What are the Types of Agricultural Income?
As per the Income Tax Act, agricultural income has been classified into 3 categories.
- Agricultural land: The income generated from farming activities such as growing crops, fruits, vegetables, and other agricultural products. The purview of this category includes income from selling livestock, dairy products, and poultry.
- Agricultural business: This category includes profits generated from agricultural processing and manufacturing activities like sugar, textiles, jute, and other agricultural products.
- Agricultural rent: The rental income derived by the owner from renting out the land to farmers for cultivation purposes.
What is the Income Tax on Agricultural Income?
In short, agricultural income is taxed at two levels, i.e. Central Level and the State Level.
Central Government: As per Section 10(1) of the Income Tax Act, 1961, the Central Government of India has exempted the income tax on agricultural income. This indicates that at the central level, agricultural income is not exposed to any kind of income tax.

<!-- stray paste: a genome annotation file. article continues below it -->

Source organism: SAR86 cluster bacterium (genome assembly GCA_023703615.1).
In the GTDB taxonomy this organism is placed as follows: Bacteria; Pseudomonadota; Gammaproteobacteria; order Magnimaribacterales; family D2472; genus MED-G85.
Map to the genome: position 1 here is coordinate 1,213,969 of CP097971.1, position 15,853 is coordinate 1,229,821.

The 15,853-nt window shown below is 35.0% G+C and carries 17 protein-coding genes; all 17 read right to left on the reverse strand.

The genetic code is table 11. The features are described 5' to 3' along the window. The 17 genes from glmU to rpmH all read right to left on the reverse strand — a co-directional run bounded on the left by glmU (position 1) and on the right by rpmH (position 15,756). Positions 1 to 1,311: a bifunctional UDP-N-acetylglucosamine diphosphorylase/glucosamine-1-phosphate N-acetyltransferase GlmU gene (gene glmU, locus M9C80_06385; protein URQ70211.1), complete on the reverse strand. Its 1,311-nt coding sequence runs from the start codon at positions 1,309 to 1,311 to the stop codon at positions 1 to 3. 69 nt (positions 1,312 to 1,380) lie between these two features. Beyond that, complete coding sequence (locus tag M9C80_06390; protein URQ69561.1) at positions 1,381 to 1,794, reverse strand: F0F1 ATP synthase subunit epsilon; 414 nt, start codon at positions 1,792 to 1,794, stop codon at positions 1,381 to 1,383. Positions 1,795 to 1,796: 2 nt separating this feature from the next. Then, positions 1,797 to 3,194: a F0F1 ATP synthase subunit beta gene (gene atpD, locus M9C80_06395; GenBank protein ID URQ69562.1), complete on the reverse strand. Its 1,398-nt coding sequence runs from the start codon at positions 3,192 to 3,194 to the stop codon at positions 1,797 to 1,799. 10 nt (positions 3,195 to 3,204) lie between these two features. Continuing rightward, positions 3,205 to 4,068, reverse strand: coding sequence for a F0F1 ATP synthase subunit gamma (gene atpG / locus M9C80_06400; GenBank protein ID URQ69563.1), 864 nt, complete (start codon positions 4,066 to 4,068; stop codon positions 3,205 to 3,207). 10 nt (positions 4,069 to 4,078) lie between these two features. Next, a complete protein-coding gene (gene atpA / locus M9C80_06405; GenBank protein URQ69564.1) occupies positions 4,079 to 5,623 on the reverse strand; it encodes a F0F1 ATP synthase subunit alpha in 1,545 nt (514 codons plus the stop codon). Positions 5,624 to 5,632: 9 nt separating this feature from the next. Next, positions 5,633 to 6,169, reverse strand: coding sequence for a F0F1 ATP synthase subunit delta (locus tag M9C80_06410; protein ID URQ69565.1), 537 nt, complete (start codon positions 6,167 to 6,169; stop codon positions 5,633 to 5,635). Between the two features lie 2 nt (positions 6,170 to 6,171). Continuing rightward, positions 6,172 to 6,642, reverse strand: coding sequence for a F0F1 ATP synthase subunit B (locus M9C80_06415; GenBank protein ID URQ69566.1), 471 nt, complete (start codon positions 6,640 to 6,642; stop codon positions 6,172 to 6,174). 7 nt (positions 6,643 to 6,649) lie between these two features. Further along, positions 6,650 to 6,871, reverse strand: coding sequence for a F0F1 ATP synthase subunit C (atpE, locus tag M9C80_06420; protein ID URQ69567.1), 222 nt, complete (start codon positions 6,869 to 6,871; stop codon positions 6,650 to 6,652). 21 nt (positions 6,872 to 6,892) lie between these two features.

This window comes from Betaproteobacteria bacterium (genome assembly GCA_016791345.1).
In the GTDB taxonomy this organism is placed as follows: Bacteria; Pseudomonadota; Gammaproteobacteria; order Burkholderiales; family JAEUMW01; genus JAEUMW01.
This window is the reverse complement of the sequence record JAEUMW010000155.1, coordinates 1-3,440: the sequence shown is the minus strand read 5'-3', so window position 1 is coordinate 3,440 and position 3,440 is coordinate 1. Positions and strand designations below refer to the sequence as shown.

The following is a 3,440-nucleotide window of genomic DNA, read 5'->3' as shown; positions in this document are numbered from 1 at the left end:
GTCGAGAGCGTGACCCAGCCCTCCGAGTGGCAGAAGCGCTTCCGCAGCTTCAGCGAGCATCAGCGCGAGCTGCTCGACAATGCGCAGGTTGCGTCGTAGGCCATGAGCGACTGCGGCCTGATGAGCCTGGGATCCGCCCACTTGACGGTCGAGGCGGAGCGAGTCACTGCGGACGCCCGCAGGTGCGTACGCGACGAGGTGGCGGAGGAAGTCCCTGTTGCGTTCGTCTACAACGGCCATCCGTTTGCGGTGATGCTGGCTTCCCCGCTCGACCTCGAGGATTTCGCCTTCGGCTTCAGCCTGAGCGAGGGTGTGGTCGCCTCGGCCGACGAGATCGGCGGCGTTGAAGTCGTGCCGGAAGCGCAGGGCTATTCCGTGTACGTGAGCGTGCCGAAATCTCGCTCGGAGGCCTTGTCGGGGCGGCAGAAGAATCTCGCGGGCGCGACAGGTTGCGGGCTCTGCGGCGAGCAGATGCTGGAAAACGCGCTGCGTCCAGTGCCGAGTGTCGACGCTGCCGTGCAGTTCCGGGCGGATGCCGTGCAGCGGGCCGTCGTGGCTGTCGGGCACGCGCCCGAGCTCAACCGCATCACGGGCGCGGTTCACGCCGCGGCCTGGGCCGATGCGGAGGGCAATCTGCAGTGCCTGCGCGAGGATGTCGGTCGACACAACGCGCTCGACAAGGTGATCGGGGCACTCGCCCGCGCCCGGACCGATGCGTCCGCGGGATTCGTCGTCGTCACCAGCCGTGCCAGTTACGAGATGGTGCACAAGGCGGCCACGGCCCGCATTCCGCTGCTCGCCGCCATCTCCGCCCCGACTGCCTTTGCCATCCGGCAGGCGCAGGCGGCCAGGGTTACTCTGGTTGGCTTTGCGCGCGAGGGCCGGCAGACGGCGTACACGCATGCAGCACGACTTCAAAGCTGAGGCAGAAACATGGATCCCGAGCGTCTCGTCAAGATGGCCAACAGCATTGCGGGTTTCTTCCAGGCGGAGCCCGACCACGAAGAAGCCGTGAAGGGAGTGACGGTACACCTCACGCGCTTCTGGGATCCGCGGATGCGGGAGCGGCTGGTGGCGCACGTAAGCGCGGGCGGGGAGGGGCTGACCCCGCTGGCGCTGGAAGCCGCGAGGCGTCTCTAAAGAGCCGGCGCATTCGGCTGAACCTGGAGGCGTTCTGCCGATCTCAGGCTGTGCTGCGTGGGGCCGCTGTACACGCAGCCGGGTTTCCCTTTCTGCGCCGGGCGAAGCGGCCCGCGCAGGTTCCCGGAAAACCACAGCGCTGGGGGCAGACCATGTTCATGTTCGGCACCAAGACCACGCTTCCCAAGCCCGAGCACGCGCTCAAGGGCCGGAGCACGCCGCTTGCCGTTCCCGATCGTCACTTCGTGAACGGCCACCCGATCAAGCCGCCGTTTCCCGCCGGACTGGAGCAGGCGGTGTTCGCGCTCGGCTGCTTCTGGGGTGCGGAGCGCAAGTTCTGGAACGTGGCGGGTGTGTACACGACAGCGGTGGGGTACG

State Government: When it comes to the state level, the agricultural income of over ₹5,000 is subject to tax. The state uses partial integration of agricultural income with non-agricultural income to tax such kinds of earnings.
- Net agricultural income was more than ₹5,000 in the previous financial year.
- Total income, minus this net agricultural income, is higher than the exemption limit per the specified category on the base of age.
How to Calculate Tax Liability of Agricultural Income?
The Government of India has exempted agriculture income from the purview of income tax. It partially integrates agricultural and non-agricultural income with the above-mentioned conditions.